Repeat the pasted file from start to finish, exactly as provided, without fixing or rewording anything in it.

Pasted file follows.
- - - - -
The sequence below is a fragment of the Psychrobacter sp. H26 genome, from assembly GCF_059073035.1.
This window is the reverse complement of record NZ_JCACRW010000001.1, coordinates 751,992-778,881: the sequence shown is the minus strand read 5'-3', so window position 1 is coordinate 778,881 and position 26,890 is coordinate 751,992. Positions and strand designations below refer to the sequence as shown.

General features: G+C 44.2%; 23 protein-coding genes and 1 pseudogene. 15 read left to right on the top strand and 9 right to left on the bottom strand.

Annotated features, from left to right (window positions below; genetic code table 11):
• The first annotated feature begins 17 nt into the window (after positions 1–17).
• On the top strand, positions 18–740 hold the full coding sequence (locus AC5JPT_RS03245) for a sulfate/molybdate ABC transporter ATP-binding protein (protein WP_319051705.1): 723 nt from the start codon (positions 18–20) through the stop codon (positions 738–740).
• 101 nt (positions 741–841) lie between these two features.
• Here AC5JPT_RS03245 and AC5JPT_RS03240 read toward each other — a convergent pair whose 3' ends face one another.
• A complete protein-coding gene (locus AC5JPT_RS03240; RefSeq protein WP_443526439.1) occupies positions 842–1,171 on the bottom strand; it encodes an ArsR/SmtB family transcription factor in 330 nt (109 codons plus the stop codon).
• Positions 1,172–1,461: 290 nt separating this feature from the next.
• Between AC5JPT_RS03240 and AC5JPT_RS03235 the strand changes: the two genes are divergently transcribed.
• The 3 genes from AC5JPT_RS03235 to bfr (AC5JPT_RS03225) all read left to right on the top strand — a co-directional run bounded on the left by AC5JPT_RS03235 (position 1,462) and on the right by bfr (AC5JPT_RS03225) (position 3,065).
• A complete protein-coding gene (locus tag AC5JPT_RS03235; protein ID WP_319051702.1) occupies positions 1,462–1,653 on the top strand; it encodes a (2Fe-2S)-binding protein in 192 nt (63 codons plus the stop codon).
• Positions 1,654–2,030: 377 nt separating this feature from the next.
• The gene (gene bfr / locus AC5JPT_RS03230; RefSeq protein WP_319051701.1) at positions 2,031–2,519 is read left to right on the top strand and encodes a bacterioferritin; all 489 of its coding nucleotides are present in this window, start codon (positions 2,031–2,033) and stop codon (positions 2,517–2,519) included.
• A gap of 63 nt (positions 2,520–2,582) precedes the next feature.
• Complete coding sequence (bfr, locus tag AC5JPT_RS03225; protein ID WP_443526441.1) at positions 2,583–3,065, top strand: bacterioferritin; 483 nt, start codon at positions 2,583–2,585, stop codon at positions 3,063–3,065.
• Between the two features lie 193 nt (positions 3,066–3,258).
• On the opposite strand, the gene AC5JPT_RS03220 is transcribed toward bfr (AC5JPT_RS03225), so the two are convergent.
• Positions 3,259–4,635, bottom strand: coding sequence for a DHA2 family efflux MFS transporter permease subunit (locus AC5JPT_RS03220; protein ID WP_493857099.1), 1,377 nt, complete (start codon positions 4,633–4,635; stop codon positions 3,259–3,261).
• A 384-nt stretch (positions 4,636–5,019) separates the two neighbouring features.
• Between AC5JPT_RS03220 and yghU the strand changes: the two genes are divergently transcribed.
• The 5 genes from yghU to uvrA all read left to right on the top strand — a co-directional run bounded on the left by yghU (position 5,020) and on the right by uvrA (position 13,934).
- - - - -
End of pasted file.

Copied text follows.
The sequence below is a fragment of the Psychrobacter sp. H26 genome, from assembly GCF_059073035.1.
This window is the reverse complement of record NZ_JCACRW010000001.1, coordinates 751,992-778,881: the sequence shown is the minus strand read 5'-3', so window position 1 is coordinate 778,881 and position 26,890 is coordinate 751,992. Positions and strand designations below refer to the sequence as shown.

General features: G+C 44.2%; 23 protein-coding genes and 1 pseudogene. 15 read left to right on the top strand and 9 right to left on the bottom strand.

Annotated features, from left to right (window positions below; genetic code table 11):
• The first annotated feature begins 17 nt into the window (after positions 1–17).
• On the top strand, positions 18–740 hold the full coding sequence (locus AC5JPT_RS03245) for a sulfate/molybdate ABC transporter ATP-binding protein (protein WP_319051705.1): 723 nt from the start codon (positions 18–20) through the stop codon (positions 738–740).
• 101 nt (positions 741–841) lie between these two features.
• Here AC5JPT_RS03245 and AC5JPT_RS03240 read toward each other — a convergent pair whose 3' ends face one another.
• A complete protein-coding gene (locus AC5JPT_RS03240; RefSeq protein WP_443526439.1) occupies positions 842–1,171 on the bottom strand; it encodes an ArsR/SmtB family transcription factor in 330 nt (109 codons plus the stop codon).
• Positions 1,172–1,461: 290 nt separating this feature from the next.
• Between AC5JPT_RS03240 and AC5JPT_RS03235 the strand changes: the two genes are divergently transcribed.
• The 3 genes from AC5JPT_RS03235 to bfr (AC5JPT_RS03225) all read left to right on the top strand — a co-directional run bounded on the left by AC5JPT_RS03235 (position 1,462) and on the right by bfr (AC5JPT_RS03225) (position 3,065).
• A complete protein-coding gene (locus tag AC5JPT_RS03235; protein ID WP_319051702.1) occupies positions 1,462–1,653 on the top strand; it encodes a (2Fe-2S)-binding protein in 192 nt (63 codons plus the stop codon).
• Positions 1,654–2,030: 377 nt separating this feature from the next.
• The gene (gene bfr / locus AC5JPT_RS03230; RefSeq protein WP_319051701.1) at positions 2,031–2,519 is read left to right on the top strand and encodes a bacterioferritin; all 489 of its coding nucleotides are present in this window, start codon (positions 2,031–2,033) and stop codon (positions 2,517–2,519) included.
• A gap of 63 nt (positions 2,520–2,582) precedes the next feature.
• Complete coding sequence (bfr, locus tag AC5JPT_RS03225; protein ID WP_443526441.1) at positions 2,583–3,065, top strand: bacterioferritin; 483 nt, start codon at positions 2,583–2,585, stop codon at positions 3,063–3,065.
• Between the two features lie 193 nt (positions 3,066–3,258).
• On the opposite strand, the gene AC5JPT_RS03220 is transcribed toward bfr (AC5JPT_RS03225), so the two are convergent.
• Positions 3,259–4,635, bottom strand: coding sequence for a DHA2 family efflux MFS transporter permease subunit (locus AC5JPT_RS03220; protein ID WP_493857099.1), 1,377 nt, complete (start codon positions 4,633–4,635; stop codon positions 3,259–3,261).
• A 384-nt stretch (positions 4,636–5,019) separates the two neighbouring features.
• Between AC5JPT_RS03220 and yghU the strand changes: the two genes are divergently transcribed.
• The 5 genes from yghU to uvrA all read left to right on the top strand — a co-directional run bounded on the left by yghU (position 5,020) and on the right by uvrA (position 13,934).